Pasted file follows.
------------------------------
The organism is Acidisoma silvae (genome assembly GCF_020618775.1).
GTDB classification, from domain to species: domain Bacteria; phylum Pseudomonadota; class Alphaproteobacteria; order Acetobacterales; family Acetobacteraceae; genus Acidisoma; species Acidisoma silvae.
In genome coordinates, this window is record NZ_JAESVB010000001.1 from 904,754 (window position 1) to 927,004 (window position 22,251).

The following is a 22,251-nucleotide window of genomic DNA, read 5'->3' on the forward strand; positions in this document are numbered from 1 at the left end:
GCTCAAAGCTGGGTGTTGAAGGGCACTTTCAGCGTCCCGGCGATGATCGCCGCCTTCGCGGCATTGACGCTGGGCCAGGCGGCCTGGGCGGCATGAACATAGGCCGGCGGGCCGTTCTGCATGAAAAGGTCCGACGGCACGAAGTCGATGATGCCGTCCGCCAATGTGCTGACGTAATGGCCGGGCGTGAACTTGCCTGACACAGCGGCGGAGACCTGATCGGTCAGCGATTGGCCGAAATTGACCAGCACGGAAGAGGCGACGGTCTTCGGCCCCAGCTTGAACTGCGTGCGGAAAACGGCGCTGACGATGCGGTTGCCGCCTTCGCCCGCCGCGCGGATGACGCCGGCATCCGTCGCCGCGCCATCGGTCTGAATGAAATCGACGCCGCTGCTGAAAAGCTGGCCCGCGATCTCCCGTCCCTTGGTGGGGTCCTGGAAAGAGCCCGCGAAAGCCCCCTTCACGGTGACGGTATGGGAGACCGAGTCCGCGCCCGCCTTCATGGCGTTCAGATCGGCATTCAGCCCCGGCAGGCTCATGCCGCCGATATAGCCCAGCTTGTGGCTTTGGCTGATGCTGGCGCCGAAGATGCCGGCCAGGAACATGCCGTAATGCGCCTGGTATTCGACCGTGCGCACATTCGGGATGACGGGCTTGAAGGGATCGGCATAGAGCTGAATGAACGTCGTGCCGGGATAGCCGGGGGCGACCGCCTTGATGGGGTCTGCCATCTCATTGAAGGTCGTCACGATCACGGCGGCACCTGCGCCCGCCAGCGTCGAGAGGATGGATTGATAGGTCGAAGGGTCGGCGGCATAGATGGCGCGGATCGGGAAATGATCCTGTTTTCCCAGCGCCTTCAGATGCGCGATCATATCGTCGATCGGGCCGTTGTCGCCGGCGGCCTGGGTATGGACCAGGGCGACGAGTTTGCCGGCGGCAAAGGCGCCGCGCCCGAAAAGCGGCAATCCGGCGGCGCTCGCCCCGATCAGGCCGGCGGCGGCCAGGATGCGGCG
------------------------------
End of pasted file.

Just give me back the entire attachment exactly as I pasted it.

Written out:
The organism is Acidisoma silvae (genome assembly GCF_020618775.1).
GTDB classification, from domain to species: domain Bacteria; phylum Pseudomonadota; class Alphaproteobacteria; order Acetobacterales; family Acetobacteraceae; genus Acidisoma; species Acidisoma silvae.
In genome coordinates, this window is record NZ_JAESVB010000001.1 from 904,754 (window position 1) to 927,004 (window position 22,251).

The following is a 22,251-nucleotide window of genomic DNA, read 5'->3' on the forward strand; positions in this document are numbered from 1 at the left end:
GCTCAAAGCTGGGTGTTGAAGGGCACTTTCAGCGTCCCGGCGATGATCGCCGCCTTCGCGGCATTGACGCTGGGCCAGGCGGCCTGGGCGGCATGAACATAGGCCGGCGGGCCGTTCTGCATGAAAAGGTCCGACGGCACGAAGTCGATGATGCCGTCCGCCAATGTGCTGACGTAATGGCCGGGCGTGAACTTGCCTGACACAGCGGCGGAGACCTGATCGGTCAGCGATTGGCCGAAATTGACCAGCACGGAAGAGGCGACGGTCTTCGGCCCCAGCTTGAACTGCGTGCGGAAAACGGCGCTGACGATGCGGTTGCCGCCTTCGCCCGCCGCGCGGATGACGCCGGCATCCGTCGCCGCGCCATCGGTCTGAATGAAATCGACGCCGCTGCTGAAAAGCTGGCCCGCGATCTCCCGTCCCTTGGTGGGGTCCTGGAAAGAGCCCGCGAAAGCCCCCTTCACGGTGACGGTATGGGAGACCGAGTCCGCGCCCGCCTTCATGGCGTTCAGATCGGCATTCAGCCCCGGCAGGCTCATGCCGCCGATATAGCCCAGCTTGTGGCTTTGGCTGATGCTGGCGCCGAAGATGCCGGCCAGGAACATGCCGTAATGCGCCTGGTATTCGACCGTGCGCACATTCGGGATGACGGGCTTGAAGGGATCGGCATAGAGCTGAATGAACGTCGTGCCGGGATAGCCGGGGGCGACCGCCTTGATGGGGTCTGCCATCTCATTGAAGGTCGTCACGATCACGGCGGCACCTGCGCCCGCCAGCGTCGAGAGGATGGATTGATAGGTCGAAGGGTCGGCGGCATAGATGGCGCGGATCGGGAAATGATCCTGTTTTCCCAGCGCCTTCAGATGCGCGATCATATCGTCGATCGGGCCGTTGTCGCCGGCGGCCTGGGTATGGACCAGGGCGACGAGTTTGCCGGCGGCAAAGGCGCCGCGCCCGAAAAGCGGCAATCCGGCGGCGCTCGCCCCGATCAGGCCGGCGGCGGCCAGGATGCGGCG